This Simple Cancer Preventative Is Back In The News! | Amoils.com
The humble Aspirin has had a rather “up and down” time of it lately. First it was said that taking half an aspirin every day would thin your blood, cutting the risk of heart attacks and strokes among those at increased risk. Then it went out of favor because it increased the risks of stomach and gut bleeds. And now lo and behold it is all good to take aspirin every day again up to the age of 70 to 75 because it can substantially reduce death rates from a range of common cancers. The point about 70 to 75 is that after the age of 75 is now considered to be the age when stomach irritation might become a problem if you continue with the dosage.
Here is the report from BBC World Health
Research at Oxford University and other centres found that it cut overall cancer deaths by at least a fifth. The study, published in the Lancet, covered some 25,000 patients, mostly from the UK. Experts say the findings show aspirin’s benefits often outweighed its associated risk of causing bleeding.
This latest research shows that when weighing up the risks and benefits of taking aspirin, experts should also consider its protective effect against cancer. Those patients who were given aspirin had a 25% lower risk of death from cancer during the trial period and a 10% reduction in death from any cause compared to patients who were not given the drug.
The treatment with aspirin lasted for between four and eight years, but long term-follow-up of around 12,500 patients showed the protective effect continued for 20 years in both men and women.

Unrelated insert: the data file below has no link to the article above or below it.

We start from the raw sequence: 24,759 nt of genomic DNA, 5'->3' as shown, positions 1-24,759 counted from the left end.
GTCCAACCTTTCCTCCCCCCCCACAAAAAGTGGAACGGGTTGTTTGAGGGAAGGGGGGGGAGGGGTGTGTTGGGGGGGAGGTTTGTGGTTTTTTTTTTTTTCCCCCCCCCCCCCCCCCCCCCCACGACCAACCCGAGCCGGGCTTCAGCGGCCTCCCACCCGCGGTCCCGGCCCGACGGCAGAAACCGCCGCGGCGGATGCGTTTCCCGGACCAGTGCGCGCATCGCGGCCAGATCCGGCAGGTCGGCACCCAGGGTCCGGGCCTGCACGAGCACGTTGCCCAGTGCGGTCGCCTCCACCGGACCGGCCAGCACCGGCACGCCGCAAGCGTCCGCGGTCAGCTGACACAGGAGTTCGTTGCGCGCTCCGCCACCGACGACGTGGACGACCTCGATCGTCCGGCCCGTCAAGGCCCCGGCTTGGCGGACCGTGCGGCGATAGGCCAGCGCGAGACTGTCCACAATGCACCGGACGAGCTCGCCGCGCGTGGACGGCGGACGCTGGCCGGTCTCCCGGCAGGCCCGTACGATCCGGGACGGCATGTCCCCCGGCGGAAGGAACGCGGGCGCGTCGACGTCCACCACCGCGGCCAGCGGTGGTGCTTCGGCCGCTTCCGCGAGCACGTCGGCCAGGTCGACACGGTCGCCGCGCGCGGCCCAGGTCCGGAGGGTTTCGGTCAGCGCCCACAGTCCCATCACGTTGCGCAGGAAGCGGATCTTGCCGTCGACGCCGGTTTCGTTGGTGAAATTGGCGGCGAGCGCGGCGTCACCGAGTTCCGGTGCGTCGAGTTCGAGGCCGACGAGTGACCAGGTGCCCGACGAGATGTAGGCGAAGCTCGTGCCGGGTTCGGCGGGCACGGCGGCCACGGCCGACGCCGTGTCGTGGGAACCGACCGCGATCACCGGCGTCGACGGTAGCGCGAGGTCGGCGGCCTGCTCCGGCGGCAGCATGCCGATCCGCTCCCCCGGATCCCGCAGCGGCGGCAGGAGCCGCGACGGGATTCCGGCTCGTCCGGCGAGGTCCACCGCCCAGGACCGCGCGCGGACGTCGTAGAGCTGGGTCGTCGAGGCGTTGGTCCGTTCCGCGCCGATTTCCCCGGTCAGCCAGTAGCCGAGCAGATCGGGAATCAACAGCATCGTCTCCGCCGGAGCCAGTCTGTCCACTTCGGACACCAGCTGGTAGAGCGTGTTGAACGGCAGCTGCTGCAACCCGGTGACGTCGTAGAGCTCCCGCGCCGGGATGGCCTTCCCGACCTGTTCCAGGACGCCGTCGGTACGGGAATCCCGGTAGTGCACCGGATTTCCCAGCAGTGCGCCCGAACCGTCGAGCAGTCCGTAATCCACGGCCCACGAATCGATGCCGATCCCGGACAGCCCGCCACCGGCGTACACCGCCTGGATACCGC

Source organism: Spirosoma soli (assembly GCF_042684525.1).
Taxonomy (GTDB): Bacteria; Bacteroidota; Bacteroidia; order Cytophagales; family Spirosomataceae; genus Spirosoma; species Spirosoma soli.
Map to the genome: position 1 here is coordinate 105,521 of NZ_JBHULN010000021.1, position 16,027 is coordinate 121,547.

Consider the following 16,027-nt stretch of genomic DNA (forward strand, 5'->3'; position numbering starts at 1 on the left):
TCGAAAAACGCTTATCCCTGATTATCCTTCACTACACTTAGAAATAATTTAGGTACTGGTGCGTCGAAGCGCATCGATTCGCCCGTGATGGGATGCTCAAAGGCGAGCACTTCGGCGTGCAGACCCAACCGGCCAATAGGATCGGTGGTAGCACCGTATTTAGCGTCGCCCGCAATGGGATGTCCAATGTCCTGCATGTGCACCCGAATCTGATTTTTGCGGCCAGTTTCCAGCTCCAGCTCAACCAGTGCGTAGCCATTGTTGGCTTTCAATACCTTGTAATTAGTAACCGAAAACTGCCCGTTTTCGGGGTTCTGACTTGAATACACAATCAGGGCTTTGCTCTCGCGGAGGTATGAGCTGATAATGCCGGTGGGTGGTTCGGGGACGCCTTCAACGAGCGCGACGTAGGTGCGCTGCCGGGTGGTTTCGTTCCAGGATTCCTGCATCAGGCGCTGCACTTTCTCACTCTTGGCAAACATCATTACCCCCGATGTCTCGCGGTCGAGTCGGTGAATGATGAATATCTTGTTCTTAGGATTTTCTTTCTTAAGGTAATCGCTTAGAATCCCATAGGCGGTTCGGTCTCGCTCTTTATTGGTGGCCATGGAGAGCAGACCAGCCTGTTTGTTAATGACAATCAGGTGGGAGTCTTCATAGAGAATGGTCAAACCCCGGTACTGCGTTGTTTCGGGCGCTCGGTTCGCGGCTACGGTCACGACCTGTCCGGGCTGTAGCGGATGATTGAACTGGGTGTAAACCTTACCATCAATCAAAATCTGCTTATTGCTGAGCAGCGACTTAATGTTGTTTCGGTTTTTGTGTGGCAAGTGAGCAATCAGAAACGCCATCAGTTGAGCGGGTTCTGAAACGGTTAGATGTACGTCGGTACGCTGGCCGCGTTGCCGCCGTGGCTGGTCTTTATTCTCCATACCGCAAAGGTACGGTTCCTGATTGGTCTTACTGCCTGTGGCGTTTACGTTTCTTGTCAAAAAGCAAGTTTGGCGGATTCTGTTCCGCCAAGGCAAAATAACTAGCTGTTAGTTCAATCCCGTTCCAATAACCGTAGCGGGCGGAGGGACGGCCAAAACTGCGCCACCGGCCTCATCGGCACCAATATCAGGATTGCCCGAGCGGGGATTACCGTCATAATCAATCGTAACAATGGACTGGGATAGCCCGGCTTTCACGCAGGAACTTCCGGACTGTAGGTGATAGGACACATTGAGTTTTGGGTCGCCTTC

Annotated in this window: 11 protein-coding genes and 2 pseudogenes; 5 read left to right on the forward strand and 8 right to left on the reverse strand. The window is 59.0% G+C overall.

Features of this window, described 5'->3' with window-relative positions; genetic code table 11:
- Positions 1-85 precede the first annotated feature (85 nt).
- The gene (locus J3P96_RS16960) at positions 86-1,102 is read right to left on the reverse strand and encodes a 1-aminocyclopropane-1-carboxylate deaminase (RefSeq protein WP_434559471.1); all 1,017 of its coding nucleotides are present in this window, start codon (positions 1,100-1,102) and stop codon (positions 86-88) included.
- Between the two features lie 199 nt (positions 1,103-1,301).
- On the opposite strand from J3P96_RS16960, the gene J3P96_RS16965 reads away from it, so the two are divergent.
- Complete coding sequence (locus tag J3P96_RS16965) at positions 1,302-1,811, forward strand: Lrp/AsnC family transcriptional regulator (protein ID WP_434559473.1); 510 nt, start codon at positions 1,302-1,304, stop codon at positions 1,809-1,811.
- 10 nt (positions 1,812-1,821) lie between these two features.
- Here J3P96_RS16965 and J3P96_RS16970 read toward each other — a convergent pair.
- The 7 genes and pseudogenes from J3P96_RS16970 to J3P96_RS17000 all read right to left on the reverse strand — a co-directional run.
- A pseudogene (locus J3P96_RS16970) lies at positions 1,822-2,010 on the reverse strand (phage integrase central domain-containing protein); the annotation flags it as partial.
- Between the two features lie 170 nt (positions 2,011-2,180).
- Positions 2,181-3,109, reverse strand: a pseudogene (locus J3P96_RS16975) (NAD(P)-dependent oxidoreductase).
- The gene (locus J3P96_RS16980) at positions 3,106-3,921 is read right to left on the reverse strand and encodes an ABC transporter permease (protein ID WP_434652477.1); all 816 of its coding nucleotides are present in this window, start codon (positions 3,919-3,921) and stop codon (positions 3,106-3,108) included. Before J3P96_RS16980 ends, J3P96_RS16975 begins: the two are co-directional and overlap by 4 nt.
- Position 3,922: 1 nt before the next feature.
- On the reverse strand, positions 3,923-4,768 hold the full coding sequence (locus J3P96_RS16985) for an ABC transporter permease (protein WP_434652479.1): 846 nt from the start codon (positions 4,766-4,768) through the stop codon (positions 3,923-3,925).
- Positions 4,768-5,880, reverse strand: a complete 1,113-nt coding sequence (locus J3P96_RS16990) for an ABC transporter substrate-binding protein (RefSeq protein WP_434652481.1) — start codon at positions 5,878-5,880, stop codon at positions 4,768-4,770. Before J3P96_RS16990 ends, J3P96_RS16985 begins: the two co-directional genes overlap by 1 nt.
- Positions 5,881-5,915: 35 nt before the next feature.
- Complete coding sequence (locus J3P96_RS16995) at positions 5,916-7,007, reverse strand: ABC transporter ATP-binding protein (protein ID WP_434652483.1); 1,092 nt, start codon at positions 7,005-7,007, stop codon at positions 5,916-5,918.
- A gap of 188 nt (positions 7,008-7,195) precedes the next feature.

Lead researcher Professor Peter Rothwell said the findings might well underestimate the reduction in deaths that would result from longer-term treatment with aspirin. The risk of cancer death was reduced by 20% over 20 years. For individual cancers the reduction was about 40% for bowel cancer, 30% for lung cancer, 10% for prostate cancer and 60% for oesophageal cancer.
The reductions in pancreas, stomach and brain cancers were difficult to quantify because of smaller numbers of deaths. There was also not enough data to show an effect on breast or ovarian cancer and the authors suggest this is because there were not enough women in the trials. Large-scale studies investigating the effects on these cancers are under way.
Professor Rothwell said he was not urging healthy middle-aged adults to immediately start taking aspirin, but said the evidence on cancer “tips things towards it being well worth it”. The benefit in cancer reduction were found from a low daily dose of 75mg. Professor Rothwell said the annual risk of major internal bleeding was about 1 in 1,000 and aspirin roughly doubled that risk. But he said the danger of major bleeding was “very low” in middle age but increased dramatically after 75. A sensible time to consider starting daily aspirin use would be between 45-50, continuing for around 25 years, he said.
The full report appears here.
The report went on to conclude that taking aspirin at night with calcium seemed to enhance its effects while drinking a glass of milk at the same could also reduce stomach irritation.
Aspirin is not the only way to help reduce the chances of cancer
According to the latest statistics from the American Heart Association, cancer has overtaken heart disease as the top killer among those Americans who are aged between 45 and 74.
Dr Mercola in his article on his website as follows says:
The odds are very high that you or someone you know has cancer or has died from it. Cancer rates for various types of cancer are on the rise, and environmental/lifestyle factors are increasingly being pinpointed as the culprits, such as:
- Pesticides and other chemical exposures.
- Pharmaceutical drugs.
- Processed and artificial foods (plus the chemicals in the packaging).
- Wireless technology, dirty electricity and medical diagnostic radiation exposure.
- Obesity, stress and poor sleeping habits.
- Lack of sunshine exposure and the use of sunscreens.
This not an all-inclusive list but it is worth looking at all of the above to see how you can reduce their presence in your daily life.